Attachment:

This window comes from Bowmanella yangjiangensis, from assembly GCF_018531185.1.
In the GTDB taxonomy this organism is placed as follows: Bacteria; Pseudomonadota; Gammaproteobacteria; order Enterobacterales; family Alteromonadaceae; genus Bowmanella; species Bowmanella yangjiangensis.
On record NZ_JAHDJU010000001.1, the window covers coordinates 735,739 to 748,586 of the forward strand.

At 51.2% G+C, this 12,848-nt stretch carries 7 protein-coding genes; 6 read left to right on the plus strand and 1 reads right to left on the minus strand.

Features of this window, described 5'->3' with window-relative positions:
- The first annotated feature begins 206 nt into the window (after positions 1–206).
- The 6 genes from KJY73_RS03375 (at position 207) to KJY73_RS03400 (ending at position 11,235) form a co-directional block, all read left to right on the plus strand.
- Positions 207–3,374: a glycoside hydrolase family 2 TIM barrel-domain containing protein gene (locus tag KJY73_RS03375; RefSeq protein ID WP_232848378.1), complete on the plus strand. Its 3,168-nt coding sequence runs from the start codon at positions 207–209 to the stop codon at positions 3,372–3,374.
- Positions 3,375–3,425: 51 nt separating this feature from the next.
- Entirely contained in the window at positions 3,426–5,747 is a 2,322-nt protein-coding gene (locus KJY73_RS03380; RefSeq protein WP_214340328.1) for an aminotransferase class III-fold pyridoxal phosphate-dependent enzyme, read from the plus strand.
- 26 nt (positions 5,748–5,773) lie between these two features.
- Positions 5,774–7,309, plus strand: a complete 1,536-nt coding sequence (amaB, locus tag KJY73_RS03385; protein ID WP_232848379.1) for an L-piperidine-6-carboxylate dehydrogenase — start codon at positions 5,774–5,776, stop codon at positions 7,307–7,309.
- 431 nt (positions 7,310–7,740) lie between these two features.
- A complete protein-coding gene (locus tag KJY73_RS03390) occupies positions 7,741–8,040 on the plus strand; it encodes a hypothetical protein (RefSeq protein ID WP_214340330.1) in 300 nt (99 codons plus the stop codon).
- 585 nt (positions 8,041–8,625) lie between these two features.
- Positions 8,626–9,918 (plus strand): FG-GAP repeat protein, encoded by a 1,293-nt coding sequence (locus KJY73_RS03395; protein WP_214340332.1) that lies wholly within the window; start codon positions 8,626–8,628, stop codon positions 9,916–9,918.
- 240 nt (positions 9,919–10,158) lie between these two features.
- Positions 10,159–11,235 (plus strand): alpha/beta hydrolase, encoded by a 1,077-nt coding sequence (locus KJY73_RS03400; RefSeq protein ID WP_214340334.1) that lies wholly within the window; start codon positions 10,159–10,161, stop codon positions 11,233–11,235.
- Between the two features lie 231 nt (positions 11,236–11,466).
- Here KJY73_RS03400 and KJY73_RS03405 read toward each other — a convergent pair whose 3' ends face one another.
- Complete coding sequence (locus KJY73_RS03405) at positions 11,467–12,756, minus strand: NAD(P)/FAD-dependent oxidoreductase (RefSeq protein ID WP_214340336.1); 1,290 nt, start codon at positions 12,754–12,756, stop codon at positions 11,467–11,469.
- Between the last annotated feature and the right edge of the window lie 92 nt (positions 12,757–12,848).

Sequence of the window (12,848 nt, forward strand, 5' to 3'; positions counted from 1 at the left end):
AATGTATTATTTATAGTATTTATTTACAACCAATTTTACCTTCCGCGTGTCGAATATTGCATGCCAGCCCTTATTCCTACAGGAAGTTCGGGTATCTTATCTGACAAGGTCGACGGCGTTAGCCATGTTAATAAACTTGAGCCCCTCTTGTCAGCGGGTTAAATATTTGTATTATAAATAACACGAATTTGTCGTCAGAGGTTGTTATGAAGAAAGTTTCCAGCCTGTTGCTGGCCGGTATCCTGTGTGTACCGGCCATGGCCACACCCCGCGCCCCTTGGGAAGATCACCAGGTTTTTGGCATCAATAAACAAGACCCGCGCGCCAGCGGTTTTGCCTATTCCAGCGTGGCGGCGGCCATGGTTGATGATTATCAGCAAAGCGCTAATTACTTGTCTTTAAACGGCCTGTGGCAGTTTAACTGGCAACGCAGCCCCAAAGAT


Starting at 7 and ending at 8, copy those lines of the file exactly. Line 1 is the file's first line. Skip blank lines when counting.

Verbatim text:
- The 6 genes from KJY73_RS03375 (at position 207) to KJY73_RS03400 (ending at position 11,235) form a co-directional block, all read left to right on the plus strand.
- Positions 207–3,374: a glycoside hydrolase family 2 TIM barrel-domain containing protein gene (locus tag KJY73_RS03375; RefSeq protein ID WP_232848378.1), complete on the plus strand. Its 3,168-nt coding sequence runs from the start codon at positions 207–209 to the stop codon at positions 3,372–3,374.